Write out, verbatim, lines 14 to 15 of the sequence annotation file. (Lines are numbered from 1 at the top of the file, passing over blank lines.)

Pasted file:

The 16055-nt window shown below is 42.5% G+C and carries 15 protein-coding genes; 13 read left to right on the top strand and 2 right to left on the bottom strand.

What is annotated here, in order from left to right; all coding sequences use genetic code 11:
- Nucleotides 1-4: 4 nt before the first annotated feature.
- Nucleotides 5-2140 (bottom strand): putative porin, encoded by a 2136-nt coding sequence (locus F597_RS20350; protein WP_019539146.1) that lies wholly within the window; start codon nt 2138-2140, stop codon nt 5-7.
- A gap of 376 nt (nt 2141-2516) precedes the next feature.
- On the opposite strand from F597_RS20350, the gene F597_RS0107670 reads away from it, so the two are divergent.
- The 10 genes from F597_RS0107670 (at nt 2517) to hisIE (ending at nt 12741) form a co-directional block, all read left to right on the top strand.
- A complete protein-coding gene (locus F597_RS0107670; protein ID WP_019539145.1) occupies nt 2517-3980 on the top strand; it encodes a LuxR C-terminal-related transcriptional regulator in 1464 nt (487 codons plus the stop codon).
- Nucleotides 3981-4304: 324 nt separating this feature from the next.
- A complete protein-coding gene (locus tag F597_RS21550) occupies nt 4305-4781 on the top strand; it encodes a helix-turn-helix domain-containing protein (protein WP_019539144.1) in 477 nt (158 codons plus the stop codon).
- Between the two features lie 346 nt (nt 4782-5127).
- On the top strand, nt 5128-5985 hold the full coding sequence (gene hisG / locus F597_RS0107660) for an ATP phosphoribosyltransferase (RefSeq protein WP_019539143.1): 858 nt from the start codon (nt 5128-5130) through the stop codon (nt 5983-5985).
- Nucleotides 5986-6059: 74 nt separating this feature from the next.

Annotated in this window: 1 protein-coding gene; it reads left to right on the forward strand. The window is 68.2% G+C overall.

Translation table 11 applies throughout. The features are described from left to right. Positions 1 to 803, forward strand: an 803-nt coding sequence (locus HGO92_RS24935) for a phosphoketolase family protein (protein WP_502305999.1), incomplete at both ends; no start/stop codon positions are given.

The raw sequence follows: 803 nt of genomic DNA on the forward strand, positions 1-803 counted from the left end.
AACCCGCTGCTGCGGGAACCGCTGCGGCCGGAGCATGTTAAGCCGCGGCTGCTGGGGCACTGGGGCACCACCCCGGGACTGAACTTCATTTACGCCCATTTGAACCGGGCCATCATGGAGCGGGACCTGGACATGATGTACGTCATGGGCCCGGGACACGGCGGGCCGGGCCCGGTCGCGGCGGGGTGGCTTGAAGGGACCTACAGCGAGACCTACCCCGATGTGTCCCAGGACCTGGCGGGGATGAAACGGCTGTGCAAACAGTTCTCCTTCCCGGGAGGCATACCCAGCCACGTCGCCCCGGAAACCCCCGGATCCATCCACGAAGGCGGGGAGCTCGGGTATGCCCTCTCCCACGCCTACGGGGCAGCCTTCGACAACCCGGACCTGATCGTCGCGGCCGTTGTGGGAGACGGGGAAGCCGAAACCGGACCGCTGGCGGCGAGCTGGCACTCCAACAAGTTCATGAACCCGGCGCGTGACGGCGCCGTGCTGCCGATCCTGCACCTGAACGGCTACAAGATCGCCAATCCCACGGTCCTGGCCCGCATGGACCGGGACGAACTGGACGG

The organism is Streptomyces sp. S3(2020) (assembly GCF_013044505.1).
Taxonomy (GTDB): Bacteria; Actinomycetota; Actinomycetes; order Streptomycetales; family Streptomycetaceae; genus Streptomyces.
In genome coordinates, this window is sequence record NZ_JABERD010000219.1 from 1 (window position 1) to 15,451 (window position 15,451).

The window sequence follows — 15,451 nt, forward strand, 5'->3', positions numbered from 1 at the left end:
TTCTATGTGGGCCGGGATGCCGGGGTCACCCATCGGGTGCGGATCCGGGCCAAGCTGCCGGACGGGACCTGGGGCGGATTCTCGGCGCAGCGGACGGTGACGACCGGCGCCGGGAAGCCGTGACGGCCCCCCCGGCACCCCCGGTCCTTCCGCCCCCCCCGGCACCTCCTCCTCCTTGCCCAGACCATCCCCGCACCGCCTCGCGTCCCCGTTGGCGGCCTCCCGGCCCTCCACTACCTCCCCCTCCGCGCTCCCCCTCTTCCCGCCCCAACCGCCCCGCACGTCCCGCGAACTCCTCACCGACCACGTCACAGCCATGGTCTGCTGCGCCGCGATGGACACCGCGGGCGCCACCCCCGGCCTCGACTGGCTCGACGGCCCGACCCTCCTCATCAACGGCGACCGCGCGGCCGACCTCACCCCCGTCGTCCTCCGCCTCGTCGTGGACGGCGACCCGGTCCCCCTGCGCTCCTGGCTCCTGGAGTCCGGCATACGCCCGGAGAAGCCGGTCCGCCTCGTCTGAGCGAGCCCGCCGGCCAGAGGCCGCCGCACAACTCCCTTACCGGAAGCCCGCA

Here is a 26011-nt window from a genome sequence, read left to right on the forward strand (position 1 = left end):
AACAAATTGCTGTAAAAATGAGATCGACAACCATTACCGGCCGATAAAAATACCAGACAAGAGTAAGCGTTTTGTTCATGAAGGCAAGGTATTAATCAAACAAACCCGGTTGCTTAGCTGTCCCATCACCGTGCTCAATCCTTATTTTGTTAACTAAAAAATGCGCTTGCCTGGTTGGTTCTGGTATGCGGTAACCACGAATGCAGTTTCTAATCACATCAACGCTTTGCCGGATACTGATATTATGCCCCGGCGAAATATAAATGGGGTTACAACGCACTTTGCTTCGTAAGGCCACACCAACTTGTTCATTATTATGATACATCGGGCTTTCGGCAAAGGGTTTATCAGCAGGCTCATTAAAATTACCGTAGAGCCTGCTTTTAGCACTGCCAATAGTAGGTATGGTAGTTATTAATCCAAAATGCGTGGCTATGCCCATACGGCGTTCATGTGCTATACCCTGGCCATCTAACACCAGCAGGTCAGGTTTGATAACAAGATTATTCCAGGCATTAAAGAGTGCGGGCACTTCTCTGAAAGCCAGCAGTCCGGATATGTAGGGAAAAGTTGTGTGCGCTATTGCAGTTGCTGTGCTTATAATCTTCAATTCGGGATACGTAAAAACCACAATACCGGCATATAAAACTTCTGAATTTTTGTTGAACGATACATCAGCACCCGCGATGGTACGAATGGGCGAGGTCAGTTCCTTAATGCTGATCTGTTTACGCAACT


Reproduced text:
Annotated in this window: 1 protein-coding gene; it reads left to right on the forward strand. The window is 68.2% G+C overall.

Translation table 11 applies throughout. The features are described from left to right. Positions 1 to 803, forward strand: an 803-nt coding sequence (locus HGO92_RS24935) for a phosphoketolase family protein (protein WP_502305999.1), incomplete at both ends; no start/stop codon positions are given.